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Former ESPN chief John Skipper says he resigned after an extortion threat from a cocaine dealer

John Skipper
ESPN President John Skipper smiles during a news conference in New York on Oct. 21, 2015.
(Mark Lennihan / Associated Press)

Former ESPN President John Skipper said an extortion threat from a cocaine dealer led to his exit from the company in December.

In an interview with author James Andrew Miller published in the Hollywood Reporter, Skipper said he discussed the threat with his boss, Walt Disney Co. Chairman Robert A. Iger.

“He and I agreed that I had placed the company in an untenable position, and as a result, I should resign,” Skipper said.

Skipper left ESPN on Dec. 18, less than a month after having signed a contract extension. The company said his departure was so he could deal with a substance abuse problem.

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The explanation was met with skepticism at the time by many in the TV sports industry, as Skipper never showed any signs of having an addiction issue.

In the interview with Miller, who wrote a history of ESPN, Skipper said his use of cocaine over the years had not interfered with his work at the company.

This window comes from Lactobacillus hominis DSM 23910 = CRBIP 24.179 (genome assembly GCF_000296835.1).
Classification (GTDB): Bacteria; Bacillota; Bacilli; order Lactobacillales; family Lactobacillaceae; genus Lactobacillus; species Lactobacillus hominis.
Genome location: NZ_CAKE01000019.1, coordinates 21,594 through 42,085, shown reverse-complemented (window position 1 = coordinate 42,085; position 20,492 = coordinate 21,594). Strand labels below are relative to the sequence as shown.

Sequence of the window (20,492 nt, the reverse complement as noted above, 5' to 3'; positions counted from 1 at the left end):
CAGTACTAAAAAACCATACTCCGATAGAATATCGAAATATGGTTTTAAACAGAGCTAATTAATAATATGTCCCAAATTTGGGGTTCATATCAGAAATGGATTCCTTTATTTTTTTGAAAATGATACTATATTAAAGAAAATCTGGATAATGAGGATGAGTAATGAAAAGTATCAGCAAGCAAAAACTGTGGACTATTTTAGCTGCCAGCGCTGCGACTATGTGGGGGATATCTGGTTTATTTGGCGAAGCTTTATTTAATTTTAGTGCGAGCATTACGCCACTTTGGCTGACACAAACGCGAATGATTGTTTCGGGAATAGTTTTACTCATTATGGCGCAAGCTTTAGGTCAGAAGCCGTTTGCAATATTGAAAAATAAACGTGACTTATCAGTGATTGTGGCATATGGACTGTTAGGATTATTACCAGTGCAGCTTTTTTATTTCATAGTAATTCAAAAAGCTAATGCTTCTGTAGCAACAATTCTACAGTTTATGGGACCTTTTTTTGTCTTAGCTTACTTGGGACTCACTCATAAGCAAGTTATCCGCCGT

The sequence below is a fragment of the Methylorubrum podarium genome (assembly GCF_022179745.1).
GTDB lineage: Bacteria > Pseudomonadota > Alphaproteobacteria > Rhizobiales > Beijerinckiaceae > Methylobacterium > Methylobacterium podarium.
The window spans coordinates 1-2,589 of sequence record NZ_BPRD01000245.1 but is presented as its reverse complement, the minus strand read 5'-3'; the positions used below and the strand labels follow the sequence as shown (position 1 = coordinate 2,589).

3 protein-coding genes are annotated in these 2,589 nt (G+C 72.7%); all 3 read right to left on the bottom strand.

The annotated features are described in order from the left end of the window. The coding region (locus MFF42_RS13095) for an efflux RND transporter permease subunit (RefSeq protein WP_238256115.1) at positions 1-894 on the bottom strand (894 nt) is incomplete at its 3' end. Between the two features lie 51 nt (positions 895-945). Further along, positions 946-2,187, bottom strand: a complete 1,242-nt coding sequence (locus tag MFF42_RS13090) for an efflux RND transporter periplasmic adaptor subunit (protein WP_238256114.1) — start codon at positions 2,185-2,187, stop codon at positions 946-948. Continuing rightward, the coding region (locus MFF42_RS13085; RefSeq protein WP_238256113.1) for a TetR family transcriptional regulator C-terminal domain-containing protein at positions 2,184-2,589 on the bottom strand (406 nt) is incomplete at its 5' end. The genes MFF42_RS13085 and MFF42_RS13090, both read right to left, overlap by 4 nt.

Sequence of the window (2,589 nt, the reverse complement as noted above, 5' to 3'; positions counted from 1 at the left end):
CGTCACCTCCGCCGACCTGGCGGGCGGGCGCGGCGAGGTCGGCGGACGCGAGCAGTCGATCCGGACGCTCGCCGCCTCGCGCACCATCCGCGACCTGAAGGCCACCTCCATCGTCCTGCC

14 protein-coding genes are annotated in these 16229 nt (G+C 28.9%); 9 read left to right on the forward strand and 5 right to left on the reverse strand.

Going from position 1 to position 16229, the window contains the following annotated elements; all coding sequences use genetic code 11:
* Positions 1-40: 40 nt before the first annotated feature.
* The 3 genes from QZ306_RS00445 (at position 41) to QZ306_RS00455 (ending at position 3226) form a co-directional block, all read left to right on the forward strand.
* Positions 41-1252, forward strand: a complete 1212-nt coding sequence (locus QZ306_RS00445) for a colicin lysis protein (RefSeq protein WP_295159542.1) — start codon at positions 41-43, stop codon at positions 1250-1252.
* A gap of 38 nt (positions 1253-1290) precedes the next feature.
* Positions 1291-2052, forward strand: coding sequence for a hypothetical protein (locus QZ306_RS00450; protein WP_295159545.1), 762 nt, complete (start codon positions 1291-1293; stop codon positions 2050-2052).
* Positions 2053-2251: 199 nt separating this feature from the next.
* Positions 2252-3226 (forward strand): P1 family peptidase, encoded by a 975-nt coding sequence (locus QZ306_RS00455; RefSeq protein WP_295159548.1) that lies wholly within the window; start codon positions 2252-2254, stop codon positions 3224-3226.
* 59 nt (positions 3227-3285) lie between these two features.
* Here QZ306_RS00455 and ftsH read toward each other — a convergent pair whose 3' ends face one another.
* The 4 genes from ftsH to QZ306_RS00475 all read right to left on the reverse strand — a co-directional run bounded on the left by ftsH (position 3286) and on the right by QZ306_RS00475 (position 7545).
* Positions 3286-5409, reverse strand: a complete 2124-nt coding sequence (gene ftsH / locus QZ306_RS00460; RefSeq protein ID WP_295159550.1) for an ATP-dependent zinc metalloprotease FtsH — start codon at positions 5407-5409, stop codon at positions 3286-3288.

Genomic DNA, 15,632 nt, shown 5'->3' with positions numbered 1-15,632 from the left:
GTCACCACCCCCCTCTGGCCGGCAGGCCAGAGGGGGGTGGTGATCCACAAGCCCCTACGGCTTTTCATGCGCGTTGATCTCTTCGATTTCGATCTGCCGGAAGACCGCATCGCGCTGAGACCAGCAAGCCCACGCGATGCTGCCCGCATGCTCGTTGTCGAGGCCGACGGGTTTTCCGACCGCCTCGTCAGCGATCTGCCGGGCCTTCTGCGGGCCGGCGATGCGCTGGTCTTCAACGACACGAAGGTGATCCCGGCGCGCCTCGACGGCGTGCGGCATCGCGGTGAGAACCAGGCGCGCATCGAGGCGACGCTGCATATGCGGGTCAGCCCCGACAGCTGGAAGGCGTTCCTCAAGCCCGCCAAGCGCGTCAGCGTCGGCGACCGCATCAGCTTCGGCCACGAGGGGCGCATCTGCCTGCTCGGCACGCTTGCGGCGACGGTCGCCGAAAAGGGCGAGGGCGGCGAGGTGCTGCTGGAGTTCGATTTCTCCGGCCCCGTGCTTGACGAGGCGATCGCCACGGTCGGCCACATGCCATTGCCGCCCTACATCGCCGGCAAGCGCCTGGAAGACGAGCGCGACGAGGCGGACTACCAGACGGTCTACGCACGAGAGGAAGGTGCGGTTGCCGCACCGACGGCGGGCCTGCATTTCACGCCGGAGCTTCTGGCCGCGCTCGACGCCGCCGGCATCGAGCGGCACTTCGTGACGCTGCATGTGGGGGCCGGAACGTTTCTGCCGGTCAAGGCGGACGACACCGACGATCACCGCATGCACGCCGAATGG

“My drug use never had any professional repercussions,” he said. “But I still have profound regret. I accept that the consequences of my actions are my responsibility and have been appropriate. I also have to accept that I used very poor judgment.”

The extortion incident convinced Skipper that he needed to seek help.

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“I knew then I had a problem I needed to address,” he said.

Skipper did not offer details on the extortion threat made against him, but explained that it was serious enough to bring to the attention of his family and Iger.

“They threatened me, and I understood immediately that threat put me and my family at risk, and this exposure would put my professional life at risk as well,” he said.

Skipper served as president of ESPN from 2011 to 2017. James Pitaro, the head of interactive and consumer products for Disney, was named as his replacement last week.

The former president said that he already finds himself “impatient” to return to the industry, but is uncertain of his next move.

“I’m healthy, and I’m ready to plunge back in. I don’t know exactly what form that will take,” Skipper said. “I don’t think it will take the form of a large corporate job, managing a lot of people and running a big company. I think it will take the form of helping a few smart people, people I like and respect and who do things that matter.”

stephen.battaglio@latimes.com

Twitter: @SteveBattaglio

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